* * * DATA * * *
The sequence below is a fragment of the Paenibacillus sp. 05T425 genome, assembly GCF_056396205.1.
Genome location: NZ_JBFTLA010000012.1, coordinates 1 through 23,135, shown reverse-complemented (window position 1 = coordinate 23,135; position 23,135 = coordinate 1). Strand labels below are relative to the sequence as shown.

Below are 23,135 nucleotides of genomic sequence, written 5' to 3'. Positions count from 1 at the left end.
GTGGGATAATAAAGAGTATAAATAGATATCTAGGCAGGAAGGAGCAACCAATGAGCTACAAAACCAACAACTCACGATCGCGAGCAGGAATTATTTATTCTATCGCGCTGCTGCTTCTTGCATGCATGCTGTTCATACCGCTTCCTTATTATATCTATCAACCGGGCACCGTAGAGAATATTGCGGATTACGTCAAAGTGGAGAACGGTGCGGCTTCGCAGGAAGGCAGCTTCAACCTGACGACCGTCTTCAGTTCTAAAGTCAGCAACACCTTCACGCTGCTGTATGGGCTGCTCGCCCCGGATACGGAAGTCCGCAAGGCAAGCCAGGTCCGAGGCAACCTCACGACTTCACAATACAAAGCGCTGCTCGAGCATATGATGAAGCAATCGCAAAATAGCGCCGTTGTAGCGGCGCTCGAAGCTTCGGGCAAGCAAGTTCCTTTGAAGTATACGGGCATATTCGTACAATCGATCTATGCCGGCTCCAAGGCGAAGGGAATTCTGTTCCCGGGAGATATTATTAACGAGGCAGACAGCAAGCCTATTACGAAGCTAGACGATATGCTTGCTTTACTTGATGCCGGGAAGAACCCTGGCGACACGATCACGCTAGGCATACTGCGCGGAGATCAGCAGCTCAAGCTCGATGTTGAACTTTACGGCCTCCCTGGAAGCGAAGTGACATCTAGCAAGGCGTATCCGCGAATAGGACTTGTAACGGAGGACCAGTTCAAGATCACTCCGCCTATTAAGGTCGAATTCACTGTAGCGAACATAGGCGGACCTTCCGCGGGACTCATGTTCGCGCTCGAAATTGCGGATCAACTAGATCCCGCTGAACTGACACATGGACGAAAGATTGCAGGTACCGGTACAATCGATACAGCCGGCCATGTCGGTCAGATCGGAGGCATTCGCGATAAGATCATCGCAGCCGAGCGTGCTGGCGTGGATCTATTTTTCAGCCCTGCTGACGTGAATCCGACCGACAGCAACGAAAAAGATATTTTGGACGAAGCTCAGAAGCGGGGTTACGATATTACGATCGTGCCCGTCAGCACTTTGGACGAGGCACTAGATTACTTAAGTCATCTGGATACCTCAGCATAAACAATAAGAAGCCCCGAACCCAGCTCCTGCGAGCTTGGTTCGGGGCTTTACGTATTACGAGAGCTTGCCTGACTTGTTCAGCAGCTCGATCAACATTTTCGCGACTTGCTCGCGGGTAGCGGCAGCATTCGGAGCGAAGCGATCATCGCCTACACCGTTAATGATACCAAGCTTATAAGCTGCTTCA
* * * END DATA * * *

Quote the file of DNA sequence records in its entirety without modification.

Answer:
The sequence below is a fragment of the Paenibacillus sp. 05T425 genome, assembly GCF_056396205.1.
Genome location: NZ_JBFTLA010000012.1, coordinates 1 through 23,135, shown reverse-complemented (window position 1 = coordinate 23,135; position 23,135 = coordinate 1). Strand labels below are relative to the sequence as shown.

Below are 23,135 nucleotides of genomic sequence, written 5' to 3'. Positions count from 1 at the left end.
GTGGGATAATAAAGAGTATAAATAGATATCTAGGCAGGAAGGAGCAACCAATGAGCTACAAAACCAACAACTCACGATCGCGAGCAGGAATTATTTATTCTATCGCGCTGCTGCTTCTTGCATGCATGCTGTTCATACCGCTTCCTTATTATATCTATCAACCGGGCACCGTAGAGAATATTGCGGATTACGTCAAAGTGGAGAACGGTGCGGCTTCGCAGGAAGGCAGCTTCAACCTGACGACCGTCTTCAGTTCTAAAGTCAGCAACACCTTCACGCTGCTGTATGGGCTGCTCGCCCCGGATACGGAAGTCCGCAAGGCAAGCCAGGTCCGAGGCAACCTCACGACTTCACAATACAAAGCGCTGCTCGAGCATATGATGAAGCAATCGCAAAATAGCGCCGTTGTAGCGGCGCTCGAAGCTTCGGGCAAGCAAGTTCCTTTGAAGTATACGGGCATATTCGTACAATCGATCTATGCCGGCTCCAAGGCGAAGGGAATTCTGTTCCCGGGAGATATTATTAACGAGGCAGACAGCAAGCCTATTACGAAGCTAGACGATATGCTTGCTTTACTTGATGCCGGGAAGAACCCTGGCGACACGATCACGCTAGGCATACTGCGCGGAGATCAGCAGCTCAAGCTCGATGTTGAACTTTACGGCCTCCCTGGAAGCGAAGTGACATCTAGCAAGGCGTATCCGCGAATAGGACTTGTAACGGAGGACCAGTTCAAGATCACTCCGCCTATTAAGGTCGAATTCACTGTAGCGAACATAGGCGGACCTTCCGCGGGACTCATGTTCGCGCTCGAAATTGCGGATCAACTAGATCCCGCTGAACTGACACATGGACGAAAGATTGCAGGTACCGGTACAATCGATACAGCCGGCCATGTCGGTCAGATCGGAGGCATTCGCGATAAGATCATCGCAGCCGAGCGTGCTGGCGTGGATCTATTTTTCAGCCCTGCTGACGTGAATCCGACCGACAGCAACGAAAAAGATATTTTGGACGAAGCTCAGAAGCGGGGTTACGATATTACGATCGTGCCCGTCAGCACTTTGGACGAGGCACTAGATTACTTAAGTCATCTGGATACCTCAGCATAAACAATAAGAAGCCCCGAACCCAGCTCCTGCGAGCTTGGTTCGGGGCTTTACGTATTACGAGAGCTTGCCTGACTTGTTCAGCAGCTCGATCAACATTTTCGCGACTTGCTCGCGGGTAGCGGCAGCATTCGGAGCGAAGCGATCATCGCCTACACCGTTAATGATACCAAGCTTATAAGCTGCTTCA